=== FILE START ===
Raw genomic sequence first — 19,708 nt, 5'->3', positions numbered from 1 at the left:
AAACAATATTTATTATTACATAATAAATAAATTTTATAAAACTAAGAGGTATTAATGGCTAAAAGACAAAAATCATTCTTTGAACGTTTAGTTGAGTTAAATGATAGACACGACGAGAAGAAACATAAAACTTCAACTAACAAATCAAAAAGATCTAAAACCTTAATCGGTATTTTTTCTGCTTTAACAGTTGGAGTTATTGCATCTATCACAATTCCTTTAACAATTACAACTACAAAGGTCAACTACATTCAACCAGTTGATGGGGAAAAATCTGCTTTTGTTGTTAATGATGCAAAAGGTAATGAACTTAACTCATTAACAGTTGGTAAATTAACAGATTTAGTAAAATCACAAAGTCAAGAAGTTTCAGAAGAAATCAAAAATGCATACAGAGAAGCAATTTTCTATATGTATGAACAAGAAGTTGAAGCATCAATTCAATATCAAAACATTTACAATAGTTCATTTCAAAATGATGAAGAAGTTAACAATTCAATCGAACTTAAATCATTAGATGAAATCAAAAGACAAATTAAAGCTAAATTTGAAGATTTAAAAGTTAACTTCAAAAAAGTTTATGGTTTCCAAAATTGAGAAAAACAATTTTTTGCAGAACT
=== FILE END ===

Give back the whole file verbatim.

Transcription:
Raw genomic sequence first — 19,708 nt, 5'->3', positions numbered from 1 at the left:
AAACAATATTTATTATTACATAATAAATAAATTTTATAAAACTAAGAGGTATTAATGGCTAAAAGACAAAAATCATTCTTTGAACGTTTAGTTGAGTTAAATGATAGACACGACGAGAAGAAACATAAAACTTCAACTAACAAATCAAAAAGATCTAAAACCTTAATCGGTATTTTTTCTGCTTTAACAGTTGGAGTTATTGCATCTATCACAATTCCTTTAACAATTACAACTACAAAGGTCAACTACATTCAACCAGTTGATGGGGAAAAATCTGCTTTTGTTGTTAATGATGCAAAAGGTAATGAACTTAACTCATTAACAGTTGGTAAATTAACAGATTTAGTAAAATCACAAAGTCAAGAAGTTTCAGAAGAAATCAAAAATGCATACAGAGAAGCAATTTTCTATATGTATGAACAAGAAGTTGAAGCATCAATTCAATATCAAAACATTTACAATAGTTCATTTCAAAATGATGAAGAAGTTAACAATTCAATCGAACTTAAATCATTAGATGAAATCAAAAGACAAATTAAAGCTAAATTTGAAGATTTAAAAGTTAACTTCAAAAAAGTTTATGGTTTCCAAAATTGAGAAAAACAATTTTTTGCAGAACT